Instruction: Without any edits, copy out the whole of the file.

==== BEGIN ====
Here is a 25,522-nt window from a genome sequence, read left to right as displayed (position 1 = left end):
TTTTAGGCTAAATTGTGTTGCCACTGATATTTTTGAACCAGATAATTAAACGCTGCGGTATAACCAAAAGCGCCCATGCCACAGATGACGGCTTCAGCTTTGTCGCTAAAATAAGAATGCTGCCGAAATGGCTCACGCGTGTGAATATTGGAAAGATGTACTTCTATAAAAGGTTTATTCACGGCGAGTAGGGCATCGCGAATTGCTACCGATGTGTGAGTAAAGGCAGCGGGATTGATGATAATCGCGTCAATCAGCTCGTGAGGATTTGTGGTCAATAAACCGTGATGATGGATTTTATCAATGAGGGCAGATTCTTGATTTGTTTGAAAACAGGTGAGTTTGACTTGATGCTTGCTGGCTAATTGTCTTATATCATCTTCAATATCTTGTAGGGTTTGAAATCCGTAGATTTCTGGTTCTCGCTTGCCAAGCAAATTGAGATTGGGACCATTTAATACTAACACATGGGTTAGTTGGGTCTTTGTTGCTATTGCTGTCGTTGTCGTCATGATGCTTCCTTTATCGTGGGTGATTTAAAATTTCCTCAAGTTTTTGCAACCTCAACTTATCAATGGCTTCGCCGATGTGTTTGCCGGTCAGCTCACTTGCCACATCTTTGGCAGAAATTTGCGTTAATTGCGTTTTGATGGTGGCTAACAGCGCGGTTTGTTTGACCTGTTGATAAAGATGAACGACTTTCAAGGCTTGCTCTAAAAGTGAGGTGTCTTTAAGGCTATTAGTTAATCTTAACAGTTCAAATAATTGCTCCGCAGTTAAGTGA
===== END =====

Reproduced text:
Here is a 25,522-nt window from a genome sequence, read left to right as displayed (position 1 = left end):
TTTTAGGCTAAATTGTGTTGCCACTGATATTTTTGAACCAGATAATTAAACGCTGCGGTATAACCAAAAGCGCCCATGCCACAGATGACGGCTTCAGCTTTGTCGCTAAAATAAGAATGCTGCCGAAATGGCTCACGCGTGTGAATATTGGAAAGATGTACTTCTATAAAAGGTTTATTCACGGCGAGTAGGGCATCGCGAATTGCTACCGATGTGTGAGTAAAGGCAGCGGGATTGATGATAATCGCGTCAATCAGCTCGTGAGGATTTGTGGTCAATAAACCGTGATGATGGATTTTATCAATGAGGGCAGATTCTTGATTTGTTTGAAAACAGGTGAGTTTGACTTGATGCTTGCTGGCTAATTGTCTTATATCATCTTCAATATCTTGTAGGGTTTGAAATCCGTAGATTTCTGGTTCTCGCTTGCCAAGCAAATTGAGATTGGGACCATTTAATACTAACACATGGGTTAGTTGGGTCTTTGTTGCTATTGCTGTCGTTGTCGTCATGATGCTTCCTTTATCGTGGGTGATTTAAAATTTCCTCAAGTTTTTGCAACCTCAACTTATCAATGGCTTCGCCGATGTGTTTGCCGGTCAGCTCACTTGCCACATCTTTGGCAGAAATTTGCGTTAATTGCGTTTTGATGGTGGCTAACAGCGCGGTTTGTTTGACCTGTTGATAAAGATGAACGACTTTCAAGGCTTGCTCTAAAAGTGAGGTGTCTTTAAGGCTATTAGTTAATCTTAACAGTTCAAATAATTGCTCCGCAGTTAAGTGA